AB - Aim There has been a wide interest in the effect of biotic interactions on species' occurrences and abundances at large spatial scales, coupled with a vast development of the statistical methods to study them. Still, evidence for whether the effects of within-trophic-level biotic interactions (e.g. competition and heterospecific attraction) are discernible beyond local scales remains inconsistent. Here, we present a novel hypothesis-testing framework based on joint dynamic species distribution models and functional trait similarity to dissect between environmental filtering and biotic interactions. Location France and Finland. Taxon Birds. Methods We estimated species-to-species associations within a trophic level, independent of the main environmental variables (mean temperature and total precipitation) for common species at large spatial scale with joint dynamic species distribution (a multivariate spatiotemporal delta model) models. We created hypotheses based on species' functionality (morphological and/or diet dissimilarity) and habitat preferences about the sign and strength of the pairwise spatiotemporal associations to estimate the extent to which they result from biotic interactions (competition, heterospecific attraction) and/or environmental filtering. Results Spatiotemporal associations were mostly positive (80%), followed by random (15%), and only 5% were negative. Where detected, negative spatiotemporal associations in different communities were due to a few species. The relationship between spatiotemporal association and functional dissimilarity among species was negative, which fulfils the predictions of both environmental filtering and heterospecific attraction. Main conclusions We showed that processes leading to species aggregation (mixture between environmental filtering and heterospecific attraction) seem to dominate assembly rules, and we did not find evidence for competition. Altogether, our hypothesis-testing framework based on joint dynamic species distribution models and functional trait similarity is beneficial in ecological interpretation of species-to-species associations from data covering several decades and biogeographical regions.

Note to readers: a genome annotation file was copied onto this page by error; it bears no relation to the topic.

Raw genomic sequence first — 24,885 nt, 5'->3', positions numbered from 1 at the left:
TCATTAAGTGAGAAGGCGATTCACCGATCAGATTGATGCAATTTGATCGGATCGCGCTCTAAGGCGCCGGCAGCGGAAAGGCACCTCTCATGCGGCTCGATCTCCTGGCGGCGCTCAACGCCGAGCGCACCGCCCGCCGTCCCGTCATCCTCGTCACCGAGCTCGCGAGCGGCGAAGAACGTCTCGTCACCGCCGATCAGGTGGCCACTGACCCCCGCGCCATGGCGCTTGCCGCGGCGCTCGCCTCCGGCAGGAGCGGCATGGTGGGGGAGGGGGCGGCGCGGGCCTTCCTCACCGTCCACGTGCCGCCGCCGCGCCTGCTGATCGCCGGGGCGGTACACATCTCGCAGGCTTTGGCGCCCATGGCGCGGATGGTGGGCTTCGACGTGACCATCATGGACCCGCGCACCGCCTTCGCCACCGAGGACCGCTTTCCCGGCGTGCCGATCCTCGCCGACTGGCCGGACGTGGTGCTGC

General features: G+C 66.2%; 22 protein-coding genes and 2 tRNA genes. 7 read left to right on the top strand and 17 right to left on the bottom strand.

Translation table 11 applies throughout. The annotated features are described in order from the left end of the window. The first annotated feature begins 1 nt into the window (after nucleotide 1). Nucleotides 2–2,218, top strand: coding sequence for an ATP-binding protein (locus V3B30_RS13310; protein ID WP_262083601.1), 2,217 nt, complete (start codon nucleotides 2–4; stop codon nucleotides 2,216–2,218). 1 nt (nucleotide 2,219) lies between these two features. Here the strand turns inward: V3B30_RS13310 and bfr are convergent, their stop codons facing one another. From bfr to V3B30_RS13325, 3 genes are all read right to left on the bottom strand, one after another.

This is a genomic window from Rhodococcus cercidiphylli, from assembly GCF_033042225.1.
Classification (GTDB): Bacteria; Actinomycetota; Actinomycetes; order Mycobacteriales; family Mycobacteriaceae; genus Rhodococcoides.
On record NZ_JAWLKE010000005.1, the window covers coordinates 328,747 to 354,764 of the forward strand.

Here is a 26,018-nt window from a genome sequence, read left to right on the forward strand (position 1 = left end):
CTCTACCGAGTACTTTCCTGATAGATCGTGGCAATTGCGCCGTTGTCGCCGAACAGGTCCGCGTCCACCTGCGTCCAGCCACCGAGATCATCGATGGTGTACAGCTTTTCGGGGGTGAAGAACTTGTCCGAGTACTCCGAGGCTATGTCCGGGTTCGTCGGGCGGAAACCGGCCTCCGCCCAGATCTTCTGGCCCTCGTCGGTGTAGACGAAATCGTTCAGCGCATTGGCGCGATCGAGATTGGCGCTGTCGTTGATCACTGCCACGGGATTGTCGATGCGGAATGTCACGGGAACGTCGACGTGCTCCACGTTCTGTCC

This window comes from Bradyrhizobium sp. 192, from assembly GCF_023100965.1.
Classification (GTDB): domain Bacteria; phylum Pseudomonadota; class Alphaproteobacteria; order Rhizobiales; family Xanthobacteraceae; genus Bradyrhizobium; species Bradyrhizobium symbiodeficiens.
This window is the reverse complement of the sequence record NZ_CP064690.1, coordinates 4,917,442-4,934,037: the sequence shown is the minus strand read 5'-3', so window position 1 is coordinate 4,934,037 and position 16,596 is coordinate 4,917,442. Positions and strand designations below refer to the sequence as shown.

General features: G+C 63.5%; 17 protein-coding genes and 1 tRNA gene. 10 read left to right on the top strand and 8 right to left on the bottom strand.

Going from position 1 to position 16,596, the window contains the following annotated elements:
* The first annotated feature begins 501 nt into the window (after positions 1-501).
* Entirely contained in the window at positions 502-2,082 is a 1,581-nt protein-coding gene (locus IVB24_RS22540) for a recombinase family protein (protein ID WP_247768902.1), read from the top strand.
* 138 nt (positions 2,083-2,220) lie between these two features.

KW - competition

KW - functional traits

KW - heterospecific attraction

KW - joint dynamic species distribution models

KW - macroecology

KW - VAST

KW - HETEROSPECIFIC ATTRACTION

KW - SPECIES INTERACTIONS

KW - FITNESS CONSEQUENCES

KW - HABITAT SELECTION

KW - INFORMATION USE

KW - MIGRANT

KW - MODELS

KW - TIME

KW - DISTRIBUTIONS

KW - ASSEMBLAGES

U2 - 10.1111/jbi.14520

DO - 10.1111/jbi.14520

M3 - Journal article

JO - Journal of Biogeography

JF - Journal of Biogeography

SN - 0305-0270

ER -

ID: 325834353